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Operating in the Dark: Using Data to Improve State Policies about the Principalship

February 6, 2013 7 minute Read by Kerry Ann Moll

Excerpts from this blog were originally posted at Data Quality Campaign.

Principals matter in the lives of our children.  As a teacher and administrator in public schools for ten years, I know this well.  As the mother of three daughters attending public schools and the Director of the Alliance to Reform Education Leadership (AREL) at the George W. Bush Institute, I still see it daily through a variety of lenses.  Principals not only oversee the hiring, development, and management of teachers who account for the largest share of a school’s impact on student learning, they are also responsible for creating a positive campus culture. Because principals are responsible for leading a school’s professionals, they are the ones best positioned to ensure that every student has a great teacher year after year and thus the continued learning needed to be college and career ready. This is a significant fact when considering we know that four years of effective teaching could essentially eliminate the profound achievement gap existent within our country’s education systems (Rivkin, Hanushek, and Kain).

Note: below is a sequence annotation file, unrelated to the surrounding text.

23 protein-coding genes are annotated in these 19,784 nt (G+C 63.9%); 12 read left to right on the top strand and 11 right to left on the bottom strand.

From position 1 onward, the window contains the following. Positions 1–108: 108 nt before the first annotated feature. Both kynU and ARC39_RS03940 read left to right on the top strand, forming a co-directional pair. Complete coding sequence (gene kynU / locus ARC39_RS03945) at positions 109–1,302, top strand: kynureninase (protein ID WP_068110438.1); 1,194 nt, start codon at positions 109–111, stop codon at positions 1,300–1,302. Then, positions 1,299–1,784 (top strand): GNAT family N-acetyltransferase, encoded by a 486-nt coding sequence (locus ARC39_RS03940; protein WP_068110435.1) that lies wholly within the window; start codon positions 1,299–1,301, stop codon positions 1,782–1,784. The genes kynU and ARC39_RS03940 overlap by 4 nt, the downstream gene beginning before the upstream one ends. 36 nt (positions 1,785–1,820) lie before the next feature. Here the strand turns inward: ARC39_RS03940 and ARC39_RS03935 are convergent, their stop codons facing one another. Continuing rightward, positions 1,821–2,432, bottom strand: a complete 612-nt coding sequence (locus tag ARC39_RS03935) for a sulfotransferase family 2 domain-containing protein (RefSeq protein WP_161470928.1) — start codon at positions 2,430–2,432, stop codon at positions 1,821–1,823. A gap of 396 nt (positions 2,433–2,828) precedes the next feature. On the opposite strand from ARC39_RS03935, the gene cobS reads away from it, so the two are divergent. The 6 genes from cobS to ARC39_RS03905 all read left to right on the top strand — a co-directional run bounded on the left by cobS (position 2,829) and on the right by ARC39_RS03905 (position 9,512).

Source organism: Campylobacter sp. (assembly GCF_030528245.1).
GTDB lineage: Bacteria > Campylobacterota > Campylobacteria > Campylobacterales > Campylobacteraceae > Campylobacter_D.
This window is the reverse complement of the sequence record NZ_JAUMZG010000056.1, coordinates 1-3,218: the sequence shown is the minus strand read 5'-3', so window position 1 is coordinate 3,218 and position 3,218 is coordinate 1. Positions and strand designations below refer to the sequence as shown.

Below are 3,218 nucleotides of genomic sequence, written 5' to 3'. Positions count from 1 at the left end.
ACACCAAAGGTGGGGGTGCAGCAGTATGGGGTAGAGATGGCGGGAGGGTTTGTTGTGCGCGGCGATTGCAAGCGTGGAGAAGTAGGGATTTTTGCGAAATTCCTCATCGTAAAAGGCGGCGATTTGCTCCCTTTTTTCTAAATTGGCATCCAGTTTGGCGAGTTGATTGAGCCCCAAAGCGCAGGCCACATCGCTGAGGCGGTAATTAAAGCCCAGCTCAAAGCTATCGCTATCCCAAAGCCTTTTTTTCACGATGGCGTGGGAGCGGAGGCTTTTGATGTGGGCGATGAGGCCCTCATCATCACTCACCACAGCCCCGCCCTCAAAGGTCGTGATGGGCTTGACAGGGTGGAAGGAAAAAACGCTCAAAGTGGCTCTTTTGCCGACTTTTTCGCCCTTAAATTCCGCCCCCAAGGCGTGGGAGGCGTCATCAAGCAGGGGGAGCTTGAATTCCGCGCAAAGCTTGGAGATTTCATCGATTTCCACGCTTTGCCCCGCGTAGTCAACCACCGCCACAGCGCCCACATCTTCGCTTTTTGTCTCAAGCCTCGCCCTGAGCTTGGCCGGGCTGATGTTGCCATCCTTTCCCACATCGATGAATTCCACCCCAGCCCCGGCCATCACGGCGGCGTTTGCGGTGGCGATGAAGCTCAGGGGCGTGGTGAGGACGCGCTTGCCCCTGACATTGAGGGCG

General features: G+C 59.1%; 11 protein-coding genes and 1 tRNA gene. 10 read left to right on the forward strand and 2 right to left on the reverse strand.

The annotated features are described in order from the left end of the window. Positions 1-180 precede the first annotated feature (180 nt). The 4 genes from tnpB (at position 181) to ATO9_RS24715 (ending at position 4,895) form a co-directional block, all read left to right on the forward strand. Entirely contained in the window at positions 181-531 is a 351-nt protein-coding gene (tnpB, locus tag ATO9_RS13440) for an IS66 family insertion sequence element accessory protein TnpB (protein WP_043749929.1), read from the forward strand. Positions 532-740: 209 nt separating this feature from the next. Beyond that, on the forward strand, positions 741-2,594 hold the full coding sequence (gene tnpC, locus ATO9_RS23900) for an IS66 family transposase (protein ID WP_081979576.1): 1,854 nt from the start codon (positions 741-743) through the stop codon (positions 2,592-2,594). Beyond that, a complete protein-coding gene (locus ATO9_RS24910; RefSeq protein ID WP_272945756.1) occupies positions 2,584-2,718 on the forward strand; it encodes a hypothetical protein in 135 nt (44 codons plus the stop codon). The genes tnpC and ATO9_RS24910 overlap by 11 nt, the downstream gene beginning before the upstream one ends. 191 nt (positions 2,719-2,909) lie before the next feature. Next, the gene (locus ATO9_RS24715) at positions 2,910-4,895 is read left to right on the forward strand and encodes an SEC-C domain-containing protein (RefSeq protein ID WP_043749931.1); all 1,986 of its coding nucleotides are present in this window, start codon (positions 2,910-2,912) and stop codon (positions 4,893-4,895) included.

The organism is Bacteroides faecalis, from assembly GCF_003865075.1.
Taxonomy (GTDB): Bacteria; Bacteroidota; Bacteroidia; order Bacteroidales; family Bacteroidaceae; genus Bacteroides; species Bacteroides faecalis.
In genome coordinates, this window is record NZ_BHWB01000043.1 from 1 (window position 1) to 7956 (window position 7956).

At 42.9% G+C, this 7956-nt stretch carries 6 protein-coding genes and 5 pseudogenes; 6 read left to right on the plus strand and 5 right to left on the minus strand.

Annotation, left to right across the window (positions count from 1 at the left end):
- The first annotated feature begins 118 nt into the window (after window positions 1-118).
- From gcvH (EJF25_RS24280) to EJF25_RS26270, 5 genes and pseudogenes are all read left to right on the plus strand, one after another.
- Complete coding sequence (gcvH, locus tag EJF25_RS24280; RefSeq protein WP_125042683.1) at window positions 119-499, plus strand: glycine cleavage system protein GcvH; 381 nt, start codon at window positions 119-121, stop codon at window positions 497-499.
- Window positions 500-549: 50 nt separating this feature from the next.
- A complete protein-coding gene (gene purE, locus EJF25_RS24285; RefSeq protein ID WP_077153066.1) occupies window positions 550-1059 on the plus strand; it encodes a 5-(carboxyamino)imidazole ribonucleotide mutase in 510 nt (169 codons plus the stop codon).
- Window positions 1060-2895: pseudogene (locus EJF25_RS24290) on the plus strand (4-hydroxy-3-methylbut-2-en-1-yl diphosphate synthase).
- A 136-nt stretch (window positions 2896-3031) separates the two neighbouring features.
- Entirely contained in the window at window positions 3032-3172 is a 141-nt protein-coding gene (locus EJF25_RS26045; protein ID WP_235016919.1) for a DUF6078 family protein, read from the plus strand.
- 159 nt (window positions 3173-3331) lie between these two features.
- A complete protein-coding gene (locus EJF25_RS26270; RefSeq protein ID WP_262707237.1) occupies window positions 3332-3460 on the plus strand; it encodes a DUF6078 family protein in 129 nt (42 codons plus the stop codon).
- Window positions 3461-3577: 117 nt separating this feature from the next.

Even though research shows that 25% of a child’s academic success is linked to the principal, the United States faces a challenge.  We do not have enough quality principals to serve our Nation’s students.  While districts hire principals, states control the entry point to the principalship and the eligibility of leaders for the job, overseeing the preparation and licensure of school leaders.  Yet, few states can tell us much information about how many principal jobs they need to fill, how many principals are in preparation programs, how many graduates of those programs pursue certification and licensure, and if those trained principals are successful once they are responsible for leading campuses.     

AREL believes the thoughtful collection, reasoned analysis and effective use and communication of data is paramount to improving educational outcomes for our children.  States have a key role to play in collecting and monitoring critical data to help improve the quality of our nation’s school leaders.